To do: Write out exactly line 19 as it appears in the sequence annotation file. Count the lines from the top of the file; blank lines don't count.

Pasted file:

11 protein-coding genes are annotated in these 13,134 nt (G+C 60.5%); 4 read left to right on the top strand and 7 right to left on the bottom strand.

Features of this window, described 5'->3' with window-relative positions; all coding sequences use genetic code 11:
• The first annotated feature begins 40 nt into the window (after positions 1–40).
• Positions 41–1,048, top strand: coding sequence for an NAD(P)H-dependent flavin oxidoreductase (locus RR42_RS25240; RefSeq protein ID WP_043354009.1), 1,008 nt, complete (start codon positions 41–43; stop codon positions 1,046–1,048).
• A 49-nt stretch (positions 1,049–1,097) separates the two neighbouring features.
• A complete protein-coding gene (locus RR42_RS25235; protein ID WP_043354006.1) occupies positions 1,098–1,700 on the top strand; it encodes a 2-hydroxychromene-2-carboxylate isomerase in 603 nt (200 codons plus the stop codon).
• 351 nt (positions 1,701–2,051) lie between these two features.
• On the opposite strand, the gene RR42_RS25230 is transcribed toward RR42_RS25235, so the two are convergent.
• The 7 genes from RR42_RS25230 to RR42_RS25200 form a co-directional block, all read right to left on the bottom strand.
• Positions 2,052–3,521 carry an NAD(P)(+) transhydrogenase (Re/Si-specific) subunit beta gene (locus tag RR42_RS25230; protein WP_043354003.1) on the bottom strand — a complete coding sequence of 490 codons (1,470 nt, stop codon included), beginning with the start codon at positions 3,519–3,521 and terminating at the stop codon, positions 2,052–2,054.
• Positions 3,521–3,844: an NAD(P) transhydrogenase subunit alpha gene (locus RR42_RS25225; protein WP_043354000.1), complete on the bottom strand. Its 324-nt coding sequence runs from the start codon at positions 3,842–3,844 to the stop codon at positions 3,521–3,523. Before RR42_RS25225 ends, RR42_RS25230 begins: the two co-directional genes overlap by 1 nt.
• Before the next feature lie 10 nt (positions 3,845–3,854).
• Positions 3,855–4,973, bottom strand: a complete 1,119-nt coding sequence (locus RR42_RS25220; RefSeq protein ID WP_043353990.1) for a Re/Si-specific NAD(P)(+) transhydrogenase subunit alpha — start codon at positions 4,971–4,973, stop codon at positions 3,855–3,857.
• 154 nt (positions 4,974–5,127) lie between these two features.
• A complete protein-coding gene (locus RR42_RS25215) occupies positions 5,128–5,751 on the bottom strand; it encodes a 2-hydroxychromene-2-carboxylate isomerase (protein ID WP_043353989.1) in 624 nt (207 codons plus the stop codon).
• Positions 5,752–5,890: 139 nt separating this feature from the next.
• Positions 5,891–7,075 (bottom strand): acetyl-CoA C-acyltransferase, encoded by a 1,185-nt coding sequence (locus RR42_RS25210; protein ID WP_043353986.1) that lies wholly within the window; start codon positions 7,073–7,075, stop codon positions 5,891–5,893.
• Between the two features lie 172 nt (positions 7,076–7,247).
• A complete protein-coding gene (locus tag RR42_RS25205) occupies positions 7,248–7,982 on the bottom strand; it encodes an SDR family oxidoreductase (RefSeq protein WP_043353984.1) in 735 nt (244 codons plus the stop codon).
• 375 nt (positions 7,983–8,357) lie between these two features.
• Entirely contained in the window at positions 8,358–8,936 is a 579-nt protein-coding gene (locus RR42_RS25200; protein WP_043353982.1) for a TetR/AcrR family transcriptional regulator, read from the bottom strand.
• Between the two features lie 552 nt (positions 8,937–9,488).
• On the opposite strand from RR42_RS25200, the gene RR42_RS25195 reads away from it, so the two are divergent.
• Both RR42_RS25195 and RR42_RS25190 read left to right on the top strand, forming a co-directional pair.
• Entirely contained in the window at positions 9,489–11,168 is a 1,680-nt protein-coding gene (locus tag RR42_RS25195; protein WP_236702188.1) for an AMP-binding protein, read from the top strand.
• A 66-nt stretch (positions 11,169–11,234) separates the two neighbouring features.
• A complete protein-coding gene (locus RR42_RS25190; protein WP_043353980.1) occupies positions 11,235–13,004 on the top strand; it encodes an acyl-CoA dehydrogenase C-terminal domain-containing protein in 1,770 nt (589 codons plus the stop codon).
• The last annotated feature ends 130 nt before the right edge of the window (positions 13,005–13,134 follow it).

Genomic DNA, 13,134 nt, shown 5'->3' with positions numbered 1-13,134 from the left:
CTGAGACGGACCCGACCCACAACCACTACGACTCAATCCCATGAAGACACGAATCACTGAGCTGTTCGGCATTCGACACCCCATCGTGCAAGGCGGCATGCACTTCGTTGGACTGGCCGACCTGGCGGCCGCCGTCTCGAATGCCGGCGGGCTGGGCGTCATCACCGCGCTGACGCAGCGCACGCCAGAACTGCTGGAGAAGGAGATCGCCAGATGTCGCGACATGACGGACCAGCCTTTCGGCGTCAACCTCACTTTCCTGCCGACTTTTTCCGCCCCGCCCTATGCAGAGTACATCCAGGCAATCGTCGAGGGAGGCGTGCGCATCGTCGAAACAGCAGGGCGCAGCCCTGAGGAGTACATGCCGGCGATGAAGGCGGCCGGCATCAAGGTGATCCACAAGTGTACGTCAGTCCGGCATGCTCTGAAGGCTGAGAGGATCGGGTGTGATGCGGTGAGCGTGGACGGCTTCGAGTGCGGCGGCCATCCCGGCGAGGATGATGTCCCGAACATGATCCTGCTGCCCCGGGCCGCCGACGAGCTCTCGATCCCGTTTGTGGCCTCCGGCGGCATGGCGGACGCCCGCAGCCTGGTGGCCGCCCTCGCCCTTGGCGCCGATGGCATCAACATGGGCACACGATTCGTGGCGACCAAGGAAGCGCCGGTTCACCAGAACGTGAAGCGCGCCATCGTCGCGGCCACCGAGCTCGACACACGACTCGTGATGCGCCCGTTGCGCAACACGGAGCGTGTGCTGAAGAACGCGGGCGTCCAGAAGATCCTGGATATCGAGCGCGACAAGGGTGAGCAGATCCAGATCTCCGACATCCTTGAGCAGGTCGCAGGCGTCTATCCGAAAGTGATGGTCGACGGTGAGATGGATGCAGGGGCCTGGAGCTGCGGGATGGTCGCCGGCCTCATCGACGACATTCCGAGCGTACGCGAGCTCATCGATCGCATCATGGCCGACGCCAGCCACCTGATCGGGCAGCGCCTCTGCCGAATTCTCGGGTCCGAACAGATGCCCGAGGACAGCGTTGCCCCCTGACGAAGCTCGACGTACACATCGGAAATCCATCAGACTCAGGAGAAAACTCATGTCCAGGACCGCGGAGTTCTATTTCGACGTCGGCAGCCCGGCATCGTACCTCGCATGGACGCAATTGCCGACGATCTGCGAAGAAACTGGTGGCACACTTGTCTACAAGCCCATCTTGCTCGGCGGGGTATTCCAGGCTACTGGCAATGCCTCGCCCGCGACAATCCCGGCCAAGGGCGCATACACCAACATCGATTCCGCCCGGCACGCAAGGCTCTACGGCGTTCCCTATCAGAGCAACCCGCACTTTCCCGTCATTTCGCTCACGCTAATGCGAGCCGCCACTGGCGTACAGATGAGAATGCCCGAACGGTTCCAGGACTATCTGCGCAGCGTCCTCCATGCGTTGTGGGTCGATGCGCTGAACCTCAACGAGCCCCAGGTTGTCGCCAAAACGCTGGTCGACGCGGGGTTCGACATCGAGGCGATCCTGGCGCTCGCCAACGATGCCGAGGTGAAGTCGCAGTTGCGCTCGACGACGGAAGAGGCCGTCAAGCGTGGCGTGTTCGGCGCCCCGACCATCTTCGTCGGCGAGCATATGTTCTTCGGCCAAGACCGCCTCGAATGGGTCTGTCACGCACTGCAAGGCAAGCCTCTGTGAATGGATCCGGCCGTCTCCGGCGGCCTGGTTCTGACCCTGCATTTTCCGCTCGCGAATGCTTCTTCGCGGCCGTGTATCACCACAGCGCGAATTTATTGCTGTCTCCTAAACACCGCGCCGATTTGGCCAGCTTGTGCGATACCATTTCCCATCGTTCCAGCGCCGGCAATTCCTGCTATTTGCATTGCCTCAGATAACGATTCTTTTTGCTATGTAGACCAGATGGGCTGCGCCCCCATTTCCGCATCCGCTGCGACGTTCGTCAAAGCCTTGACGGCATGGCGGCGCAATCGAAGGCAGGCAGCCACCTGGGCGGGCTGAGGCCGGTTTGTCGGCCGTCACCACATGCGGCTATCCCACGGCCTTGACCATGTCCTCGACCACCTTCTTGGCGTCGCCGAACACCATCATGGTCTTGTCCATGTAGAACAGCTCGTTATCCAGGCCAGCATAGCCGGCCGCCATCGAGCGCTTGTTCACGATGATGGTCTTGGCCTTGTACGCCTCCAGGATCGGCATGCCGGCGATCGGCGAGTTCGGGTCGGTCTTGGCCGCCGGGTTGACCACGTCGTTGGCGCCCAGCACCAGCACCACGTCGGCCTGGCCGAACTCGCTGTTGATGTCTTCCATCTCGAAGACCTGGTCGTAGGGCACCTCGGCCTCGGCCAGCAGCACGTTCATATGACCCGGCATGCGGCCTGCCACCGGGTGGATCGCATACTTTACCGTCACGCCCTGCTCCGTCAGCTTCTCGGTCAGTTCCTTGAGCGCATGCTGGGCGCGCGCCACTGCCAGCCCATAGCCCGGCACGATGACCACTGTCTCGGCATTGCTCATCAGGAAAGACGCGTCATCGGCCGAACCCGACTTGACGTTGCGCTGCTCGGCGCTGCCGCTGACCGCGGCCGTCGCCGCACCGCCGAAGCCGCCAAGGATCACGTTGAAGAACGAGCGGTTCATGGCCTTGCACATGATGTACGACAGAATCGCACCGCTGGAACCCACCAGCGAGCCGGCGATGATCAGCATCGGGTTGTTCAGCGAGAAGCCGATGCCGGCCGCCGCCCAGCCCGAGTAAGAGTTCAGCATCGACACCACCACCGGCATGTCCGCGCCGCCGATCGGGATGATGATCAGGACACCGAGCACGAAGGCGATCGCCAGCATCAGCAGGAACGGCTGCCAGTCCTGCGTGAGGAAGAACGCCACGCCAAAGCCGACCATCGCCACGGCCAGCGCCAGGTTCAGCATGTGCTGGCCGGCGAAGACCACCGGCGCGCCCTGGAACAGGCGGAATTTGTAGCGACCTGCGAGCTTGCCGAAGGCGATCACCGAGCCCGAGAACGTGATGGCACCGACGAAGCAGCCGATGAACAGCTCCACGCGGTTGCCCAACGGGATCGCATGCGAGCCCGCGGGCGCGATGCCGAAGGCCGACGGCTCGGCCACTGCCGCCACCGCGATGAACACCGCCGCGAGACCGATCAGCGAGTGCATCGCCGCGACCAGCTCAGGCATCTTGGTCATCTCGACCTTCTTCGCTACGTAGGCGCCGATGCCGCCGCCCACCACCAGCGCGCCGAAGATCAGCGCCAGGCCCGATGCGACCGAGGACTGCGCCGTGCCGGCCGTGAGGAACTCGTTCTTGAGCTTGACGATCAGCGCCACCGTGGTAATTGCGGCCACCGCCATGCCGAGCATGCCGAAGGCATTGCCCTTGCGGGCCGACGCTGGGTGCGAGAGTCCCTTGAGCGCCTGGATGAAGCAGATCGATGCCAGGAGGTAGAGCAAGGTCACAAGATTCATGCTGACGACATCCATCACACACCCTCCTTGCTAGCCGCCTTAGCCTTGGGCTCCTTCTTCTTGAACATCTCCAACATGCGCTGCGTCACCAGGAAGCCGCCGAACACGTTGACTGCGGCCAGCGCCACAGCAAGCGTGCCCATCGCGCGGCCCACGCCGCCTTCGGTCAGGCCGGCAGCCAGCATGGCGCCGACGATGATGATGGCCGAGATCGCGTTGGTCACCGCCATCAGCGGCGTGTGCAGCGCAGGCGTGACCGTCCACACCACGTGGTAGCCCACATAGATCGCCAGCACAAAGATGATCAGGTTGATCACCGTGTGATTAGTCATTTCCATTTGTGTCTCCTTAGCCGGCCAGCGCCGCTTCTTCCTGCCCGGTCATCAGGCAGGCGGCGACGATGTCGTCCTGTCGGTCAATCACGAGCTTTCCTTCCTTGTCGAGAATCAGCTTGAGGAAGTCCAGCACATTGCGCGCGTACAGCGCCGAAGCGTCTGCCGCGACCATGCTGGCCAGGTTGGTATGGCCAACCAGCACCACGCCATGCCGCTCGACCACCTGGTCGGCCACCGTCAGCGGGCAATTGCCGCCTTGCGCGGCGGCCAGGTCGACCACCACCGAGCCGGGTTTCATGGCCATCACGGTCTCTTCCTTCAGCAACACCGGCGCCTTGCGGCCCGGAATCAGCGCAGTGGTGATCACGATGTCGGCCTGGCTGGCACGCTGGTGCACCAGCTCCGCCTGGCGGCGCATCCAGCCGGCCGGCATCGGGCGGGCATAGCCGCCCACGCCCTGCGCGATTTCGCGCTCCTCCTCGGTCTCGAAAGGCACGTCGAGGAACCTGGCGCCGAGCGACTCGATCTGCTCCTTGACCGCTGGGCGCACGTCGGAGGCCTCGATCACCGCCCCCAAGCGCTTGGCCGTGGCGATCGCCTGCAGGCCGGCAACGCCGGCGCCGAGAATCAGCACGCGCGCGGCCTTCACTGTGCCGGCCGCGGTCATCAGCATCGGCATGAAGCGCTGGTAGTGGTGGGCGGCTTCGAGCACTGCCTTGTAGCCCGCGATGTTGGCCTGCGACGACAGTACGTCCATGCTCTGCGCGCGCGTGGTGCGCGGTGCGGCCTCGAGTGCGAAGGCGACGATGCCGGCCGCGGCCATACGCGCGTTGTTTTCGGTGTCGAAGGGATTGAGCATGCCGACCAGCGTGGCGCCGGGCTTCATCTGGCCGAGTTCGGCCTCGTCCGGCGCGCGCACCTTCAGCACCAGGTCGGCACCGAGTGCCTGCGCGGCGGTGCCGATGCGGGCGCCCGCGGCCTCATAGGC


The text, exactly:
• A complete protein-coding gene (locus tag RR42_RS25205) occupies positions 7,248–7,982 on the bottom strand; it encodes an SDR family oxidoreductase (RefSeq protein WP_043353984.1) in 735 nt (244 codons plus the stop codon).